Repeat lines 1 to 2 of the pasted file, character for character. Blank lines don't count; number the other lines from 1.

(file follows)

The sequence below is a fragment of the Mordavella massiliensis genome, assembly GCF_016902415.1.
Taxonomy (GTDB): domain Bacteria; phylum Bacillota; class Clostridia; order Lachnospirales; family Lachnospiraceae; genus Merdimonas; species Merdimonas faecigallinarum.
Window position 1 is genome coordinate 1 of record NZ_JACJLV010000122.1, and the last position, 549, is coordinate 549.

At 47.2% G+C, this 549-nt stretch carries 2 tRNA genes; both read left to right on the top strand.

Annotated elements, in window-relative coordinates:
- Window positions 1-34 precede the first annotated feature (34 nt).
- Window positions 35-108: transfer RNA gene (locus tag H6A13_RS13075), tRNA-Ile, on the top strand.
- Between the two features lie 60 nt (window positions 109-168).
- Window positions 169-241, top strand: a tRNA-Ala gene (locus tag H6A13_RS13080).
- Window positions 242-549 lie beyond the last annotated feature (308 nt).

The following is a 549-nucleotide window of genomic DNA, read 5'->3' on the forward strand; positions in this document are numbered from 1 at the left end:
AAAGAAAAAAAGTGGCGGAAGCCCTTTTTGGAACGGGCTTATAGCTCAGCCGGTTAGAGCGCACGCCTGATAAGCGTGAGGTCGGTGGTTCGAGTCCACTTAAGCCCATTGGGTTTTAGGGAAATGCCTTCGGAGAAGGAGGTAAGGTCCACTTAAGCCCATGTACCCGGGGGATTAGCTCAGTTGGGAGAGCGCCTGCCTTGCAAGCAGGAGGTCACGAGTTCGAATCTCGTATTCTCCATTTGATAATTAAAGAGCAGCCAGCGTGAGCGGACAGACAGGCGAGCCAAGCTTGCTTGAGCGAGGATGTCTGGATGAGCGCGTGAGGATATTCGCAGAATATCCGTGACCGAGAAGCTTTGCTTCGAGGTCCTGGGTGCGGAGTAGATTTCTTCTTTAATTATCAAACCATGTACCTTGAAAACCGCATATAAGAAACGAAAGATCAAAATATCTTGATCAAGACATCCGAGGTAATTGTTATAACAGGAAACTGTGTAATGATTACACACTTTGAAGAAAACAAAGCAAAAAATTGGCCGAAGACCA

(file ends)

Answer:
The sequence below is a fragment of the Mordavella massiliensis genome, assembly GCF_016902415.1.
Taxonomy (GTDB): domain Bacteria; phylum Bacillota; class Clostridia; order Lachnospirales; family Lachnospiraceae; genus Merdimonas; species Merdimonas faecigallinarum.